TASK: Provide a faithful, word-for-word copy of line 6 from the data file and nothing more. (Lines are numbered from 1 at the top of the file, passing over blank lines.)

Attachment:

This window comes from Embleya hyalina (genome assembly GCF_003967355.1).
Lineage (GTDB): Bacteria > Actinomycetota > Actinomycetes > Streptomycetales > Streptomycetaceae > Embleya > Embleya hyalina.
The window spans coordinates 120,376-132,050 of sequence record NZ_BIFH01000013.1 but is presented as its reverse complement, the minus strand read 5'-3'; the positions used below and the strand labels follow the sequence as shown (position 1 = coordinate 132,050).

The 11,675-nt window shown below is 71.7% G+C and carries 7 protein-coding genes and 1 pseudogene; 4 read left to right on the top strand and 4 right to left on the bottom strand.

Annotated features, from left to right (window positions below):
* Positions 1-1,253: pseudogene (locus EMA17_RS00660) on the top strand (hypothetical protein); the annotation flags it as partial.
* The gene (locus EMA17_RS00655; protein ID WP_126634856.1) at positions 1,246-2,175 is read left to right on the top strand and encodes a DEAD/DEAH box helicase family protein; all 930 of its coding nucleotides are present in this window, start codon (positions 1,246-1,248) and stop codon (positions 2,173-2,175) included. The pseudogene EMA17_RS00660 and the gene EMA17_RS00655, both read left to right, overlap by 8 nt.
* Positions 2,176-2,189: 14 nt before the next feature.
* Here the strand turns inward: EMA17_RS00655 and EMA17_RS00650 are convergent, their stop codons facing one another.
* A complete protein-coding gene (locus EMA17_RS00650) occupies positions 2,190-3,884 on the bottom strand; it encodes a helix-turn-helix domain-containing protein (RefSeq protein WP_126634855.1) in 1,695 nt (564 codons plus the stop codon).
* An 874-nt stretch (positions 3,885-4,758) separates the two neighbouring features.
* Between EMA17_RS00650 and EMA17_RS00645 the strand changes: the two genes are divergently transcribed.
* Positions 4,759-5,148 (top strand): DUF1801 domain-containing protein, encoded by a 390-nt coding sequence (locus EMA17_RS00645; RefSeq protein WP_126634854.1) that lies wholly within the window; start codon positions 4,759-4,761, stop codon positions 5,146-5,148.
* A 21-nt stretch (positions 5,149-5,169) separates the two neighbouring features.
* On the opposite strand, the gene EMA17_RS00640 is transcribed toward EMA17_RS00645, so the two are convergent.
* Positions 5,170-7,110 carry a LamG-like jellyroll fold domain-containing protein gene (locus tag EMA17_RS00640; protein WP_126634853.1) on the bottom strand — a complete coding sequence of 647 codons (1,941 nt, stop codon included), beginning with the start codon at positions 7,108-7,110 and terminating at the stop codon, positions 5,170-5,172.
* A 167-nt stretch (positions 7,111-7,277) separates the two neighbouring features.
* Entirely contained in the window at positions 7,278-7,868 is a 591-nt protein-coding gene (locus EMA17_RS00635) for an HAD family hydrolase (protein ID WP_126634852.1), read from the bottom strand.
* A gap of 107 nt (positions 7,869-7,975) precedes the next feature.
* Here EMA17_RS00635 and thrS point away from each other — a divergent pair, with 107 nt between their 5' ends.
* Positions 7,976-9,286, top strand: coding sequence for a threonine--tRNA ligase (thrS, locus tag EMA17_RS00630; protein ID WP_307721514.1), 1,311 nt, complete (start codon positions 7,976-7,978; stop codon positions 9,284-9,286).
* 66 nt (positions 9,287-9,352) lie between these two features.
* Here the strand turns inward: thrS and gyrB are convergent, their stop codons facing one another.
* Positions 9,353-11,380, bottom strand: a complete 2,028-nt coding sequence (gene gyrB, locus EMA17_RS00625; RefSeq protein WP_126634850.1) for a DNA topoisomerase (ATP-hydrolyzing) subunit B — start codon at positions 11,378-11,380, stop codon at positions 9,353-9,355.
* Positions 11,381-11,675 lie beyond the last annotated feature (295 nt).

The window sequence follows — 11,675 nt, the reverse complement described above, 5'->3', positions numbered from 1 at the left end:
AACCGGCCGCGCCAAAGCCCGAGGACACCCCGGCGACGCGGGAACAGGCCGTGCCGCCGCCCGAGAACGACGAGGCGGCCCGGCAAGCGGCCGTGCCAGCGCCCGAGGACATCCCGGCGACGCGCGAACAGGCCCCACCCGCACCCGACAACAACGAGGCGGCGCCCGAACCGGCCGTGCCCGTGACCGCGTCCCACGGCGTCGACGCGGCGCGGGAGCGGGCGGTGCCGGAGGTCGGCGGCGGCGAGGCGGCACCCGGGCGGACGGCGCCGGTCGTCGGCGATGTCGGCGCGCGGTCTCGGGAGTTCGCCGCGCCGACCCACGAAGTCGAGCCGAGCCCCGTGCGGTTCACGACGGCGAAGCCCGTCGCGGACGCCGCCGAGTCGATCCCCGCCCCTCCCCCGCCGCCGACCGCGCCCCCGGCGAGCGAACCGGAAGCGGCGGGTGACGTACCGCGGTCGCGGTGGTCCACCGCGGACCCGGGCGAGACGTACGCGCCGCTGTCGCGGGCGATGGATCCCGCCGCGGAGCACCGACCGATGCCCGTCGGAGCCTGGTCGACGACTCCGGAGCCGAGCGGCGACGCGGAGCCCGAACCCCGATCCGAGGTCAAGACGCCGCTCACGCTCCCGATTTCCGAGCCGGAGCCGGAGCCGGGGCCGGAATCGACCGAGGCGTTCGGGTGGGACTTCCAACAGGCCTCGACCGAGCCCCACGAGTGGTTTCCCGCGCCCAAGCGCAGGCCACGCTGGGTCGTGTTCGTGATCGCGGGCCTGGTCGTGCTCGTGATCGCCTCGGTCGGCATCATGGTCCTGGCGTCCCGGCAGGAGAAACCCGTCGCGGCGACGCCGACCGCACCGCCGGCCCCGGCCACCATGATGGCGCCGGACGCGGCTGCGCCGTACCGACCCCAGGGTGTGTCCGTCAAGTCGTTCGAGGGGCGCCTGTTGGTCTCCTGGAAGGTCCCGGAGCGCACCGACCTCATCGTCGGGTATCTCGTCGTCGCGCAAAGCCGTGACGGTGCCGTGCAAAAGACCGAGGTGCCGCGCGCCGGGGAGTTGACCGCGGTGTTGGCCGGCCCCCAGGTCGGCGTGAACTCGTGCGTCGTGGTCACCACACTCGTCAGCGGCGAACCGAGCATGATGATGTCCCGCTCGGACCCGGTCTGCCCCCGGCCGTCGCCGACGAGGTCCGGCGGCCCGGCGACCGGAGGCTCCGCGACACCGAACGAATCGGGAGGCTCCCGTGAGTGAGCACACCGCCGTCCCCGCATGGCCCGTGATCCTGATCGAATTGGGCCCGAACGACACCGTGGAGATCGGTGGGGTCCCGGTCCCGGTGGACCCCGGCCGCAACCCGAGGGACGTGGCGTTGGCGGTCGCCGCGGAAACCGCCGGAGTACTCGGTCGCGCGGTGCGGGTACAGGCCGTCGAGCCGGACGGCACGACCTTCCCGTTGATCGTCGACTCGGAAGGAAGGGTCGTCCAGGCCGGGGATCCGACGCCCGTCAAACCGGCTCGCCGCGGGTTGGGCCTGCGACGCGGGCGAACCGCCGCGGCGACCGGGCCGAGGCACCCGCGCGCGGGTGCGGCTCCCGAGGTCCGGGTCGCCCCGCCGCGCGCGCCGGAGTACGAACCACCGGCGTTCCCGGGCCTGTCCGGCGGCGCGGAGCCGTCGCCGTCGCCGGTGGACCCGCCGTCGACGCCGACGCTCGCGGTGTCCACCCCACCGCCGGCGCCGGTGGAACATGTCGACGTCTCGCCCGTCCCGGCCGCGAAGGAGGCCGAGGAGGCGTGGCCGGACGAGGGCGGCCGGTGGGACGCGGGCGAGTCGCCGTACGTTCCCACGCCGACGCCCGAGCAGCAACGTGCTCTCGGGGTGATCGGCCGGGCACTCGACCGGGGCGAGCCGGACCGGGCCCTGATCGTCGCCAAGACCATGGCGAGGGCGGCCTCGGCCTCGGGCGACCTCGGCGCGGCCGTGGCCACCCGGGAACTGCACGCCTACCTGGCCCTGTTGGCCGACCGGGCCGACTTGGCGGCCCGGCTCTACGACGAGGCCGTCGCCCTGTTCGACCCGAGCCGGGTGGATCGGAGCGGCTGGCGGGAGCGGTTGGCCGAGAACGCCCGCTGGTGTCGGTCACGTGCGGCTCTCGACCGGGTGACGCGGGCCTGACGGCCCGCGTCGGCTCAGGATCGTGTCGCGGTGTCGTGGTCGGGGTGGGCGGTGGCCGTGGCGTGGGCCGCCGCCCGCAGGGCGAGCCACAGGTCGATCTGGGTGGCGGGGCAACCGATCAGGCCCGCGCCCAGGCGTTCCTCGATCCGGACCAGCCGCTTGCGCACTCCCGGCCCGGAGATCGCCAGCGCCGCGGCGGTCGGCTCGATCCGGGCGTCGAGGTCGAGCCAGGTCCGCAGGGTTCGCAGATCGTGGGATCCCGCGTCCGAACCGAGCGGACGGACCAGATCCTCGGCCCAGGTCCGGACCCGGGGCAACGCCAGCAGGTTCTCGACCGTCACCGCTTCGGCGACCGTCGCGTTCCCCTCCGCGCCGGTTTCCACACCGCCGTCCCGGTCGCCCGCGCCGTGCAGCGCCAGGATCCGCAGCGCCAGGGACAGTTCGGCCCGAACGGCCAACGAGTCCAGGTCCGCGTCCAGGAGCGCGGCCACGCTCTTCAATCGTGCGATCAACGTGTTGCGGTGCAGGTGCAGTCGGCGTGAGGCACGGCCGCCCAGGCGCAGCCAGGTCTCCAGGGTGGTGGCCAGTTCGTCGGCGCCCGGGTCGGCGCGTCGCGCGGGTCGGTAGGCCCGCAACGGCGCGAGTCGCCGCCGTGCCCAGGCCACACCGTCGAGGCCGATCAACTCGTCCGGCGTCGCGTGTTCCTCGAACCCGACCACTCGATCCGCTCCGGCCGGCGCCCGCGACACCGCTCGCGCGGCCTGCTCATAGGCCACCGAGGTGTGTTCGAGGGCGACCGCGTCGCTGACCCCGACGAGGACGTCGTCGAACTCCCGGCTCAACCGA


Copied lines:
* Positions 1-1,253: pseudogene (locus EMA17_RS00660) on the top strand (hypothetical protein); the annotation flags it as partial.